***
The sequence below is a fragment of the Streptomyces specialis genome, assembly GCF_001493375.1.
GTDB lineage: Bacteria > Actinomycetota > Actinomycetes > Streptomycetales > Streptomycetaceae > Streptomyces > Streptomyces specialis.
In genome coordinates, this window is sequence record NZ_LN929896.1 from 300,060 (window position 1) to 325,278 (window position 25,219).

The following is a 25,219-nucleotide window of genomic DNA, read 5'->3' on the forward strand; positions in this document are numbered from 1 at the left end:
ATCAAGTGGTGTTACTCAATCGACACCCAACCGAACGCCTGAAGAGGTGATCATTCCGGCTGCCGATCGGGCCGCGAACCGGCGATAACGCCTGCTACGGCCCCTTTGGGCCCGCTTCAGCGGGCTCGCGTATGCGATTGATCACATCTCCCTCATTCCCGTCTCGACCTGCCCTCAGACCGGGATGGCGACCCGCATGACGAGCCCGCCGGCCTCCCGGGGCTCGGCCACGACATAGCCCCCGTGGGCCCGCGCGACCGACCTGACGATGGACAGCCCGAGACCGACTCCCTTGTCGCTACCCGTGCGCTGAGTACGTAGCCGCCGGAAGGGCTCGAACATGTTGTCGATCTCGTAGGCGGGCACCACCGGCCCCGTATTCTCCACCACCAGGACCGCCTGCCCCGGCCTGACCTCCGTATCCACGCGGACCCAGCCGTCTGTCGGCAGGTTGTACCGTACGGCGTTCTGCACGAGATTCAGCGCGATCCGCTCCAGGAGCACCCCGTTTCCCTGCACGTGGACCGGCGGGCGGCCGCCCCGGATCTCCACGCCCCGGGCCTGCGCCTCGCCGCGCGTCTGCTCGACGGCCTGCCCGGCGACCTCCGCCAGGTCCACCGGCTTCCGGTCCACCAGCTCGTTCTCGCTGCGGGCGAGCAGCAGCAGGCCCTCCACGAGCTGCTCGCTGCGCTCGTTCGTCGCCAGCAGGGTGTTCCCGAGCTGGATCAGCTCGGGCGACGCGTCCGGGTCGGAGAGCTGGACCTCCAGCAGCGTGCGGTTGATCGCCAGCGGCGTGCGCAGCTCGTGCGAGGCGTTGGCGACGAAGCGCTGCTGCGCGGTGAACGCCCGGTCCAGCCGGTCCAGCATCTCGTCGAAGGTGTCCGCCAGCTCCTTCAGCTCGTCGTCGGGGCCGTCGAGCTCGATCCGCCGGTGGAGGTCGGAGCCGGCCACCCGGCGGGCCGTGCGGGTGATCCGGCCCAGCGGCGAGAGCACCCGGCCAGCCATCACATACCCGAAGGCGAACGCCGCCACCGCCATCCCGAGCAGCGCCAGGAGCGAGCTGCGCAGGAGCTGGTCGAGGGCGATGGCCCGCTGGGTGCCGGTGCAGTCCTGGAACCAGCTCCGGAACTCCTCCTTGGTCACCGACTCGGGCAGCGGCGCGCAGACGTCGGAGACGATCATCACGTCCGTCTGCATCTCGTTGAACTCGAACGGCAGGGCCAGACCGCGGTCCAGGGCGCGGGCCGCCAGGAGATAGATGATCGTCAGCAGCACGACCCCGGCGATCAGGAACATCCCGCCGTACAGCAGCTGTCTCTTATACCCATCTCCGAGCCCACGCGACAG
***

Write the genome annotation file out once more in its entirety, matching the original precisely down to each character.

The sequence below is a fragment of the Streptomyces specialis genome, assembly GCF_001493375.1.
GTDB lineage: Bacteria > Actinomycetota > Actinomycetes > Streptomycetales > Streptomycetaceae > Streptomyces > Streptomyces specialis.
In genome coordinates, this window is sequence record NZ_LN929896.1 from 300,060 (window position 1) to 325,278 (window position 25,219).

The following is a 25,219-nucleotide window of genomic DNA, read 5'->3' on the forward strand; positions in this document are numbered from 1 at the left end:
ATCAAGTGGTGTTACTCAATCGACACCCAACCGAACGCCTGAAGAGGTGATCATTCCGGCTGCCGATCGGGCCGCGAACCGGCGATAACGCCTGCTACGGCCCCTTTGGGCCCGCTTCAGCGGGCTCGCGTATGCGATTGATCACATCTCCCTCATTCCCGTCTCGACCTGCCCTCAGACCGGGATGGCGACCCGCATGACGAGCCCGCCGGCCTCCCGGGGCTCGGCCACGACATAGCCCCCGTGGGCCCGCGCGACCGACCTGACGATGGACAGCCCGAGACCGACTCCCTTGTCGCTACCCGTGCGCTGAGTACGTAGCCGCCGGAAGGGCTCGAACATGTTGTCGATCTCGTAGGCGGGCACCACCGGCCCCGTATTCTCCACCACCAGGACCGCCTGCCCCGGCCTGACCTCCGTATCCACGCGGACCCAGCCGTCTGTCGGCAGGTTGTACCGTACGGCGTTCTGCACGAGATTCAGCGCGATCCGCTCCAGGAGCACCCCGTTTCCCTGCACGTGGACCGGCGGGCGGCCGCCCCGGATCTCCACGCCCCGGGCCTGCGCCTCGCCGCGCGTCTGCTCGACGGCCTGCCCGGCGACCTCCGCCAGGTCCACCGGCTTCCGGTCCACCAGCTCGTTCTCGCTGCGGGCGAGCAGCAGCAGGCCCTCCACGAGCTGCTCGCTGCGCTCGTTCGTCGCCAGCAGGGTGTTCCCGAGCTGGATCAGCTCGGGCGACGCGTCCGGGTCGGAGAGCTGGACCTCCAGCAGCGTGCGGTTGATCGCCAGCGGCGTGCGCAGCTCGTGCGAGGCGTTGGCGACGAAGCGCTGCTGCGCGGTGAACGCCCGGTCCAGCCGGTCCAGCATCTCGTCGAAGGTGTCCGCCAGCTCCTTCAGCTCGTCGTCGGGGCCGTCGAGCTCGATCCGCCGGTGGAGGTCGGAGCCGGCCACCCGGCGGGCCGTGCGGGTGATCCGGCCCAGCGGCGAGAGCACCCGGCCAGCCATCACATACCCGAAGGCGAACGCCGCCACCGCCATCCCGAGCAGCGCCAGGAGCGAGCTGCGCAGGAGCTGGTCGAGGGCGATGGCCCGCTGGGTGCCGGTGCAGTCCTGGAACCAGCTCCGGAACTCCTCCTTGGTCACCGACTCGGGCAGCGGCGCGCAGACGTCGGAGACGATCATCACGTCCGTCTGCATCTCGTTGAACTCGAACGGCAGGGCCAGACCGCGGTCCAGGGCGCGGGCCGCCAGGAGATAGATGATCGTCAGCAGCACGACCCCGGCGATCAGGAACATCCCGCCGTACAGCAGCTGTCTCTTATACCCATCTCCGAGCCCACGCGACAG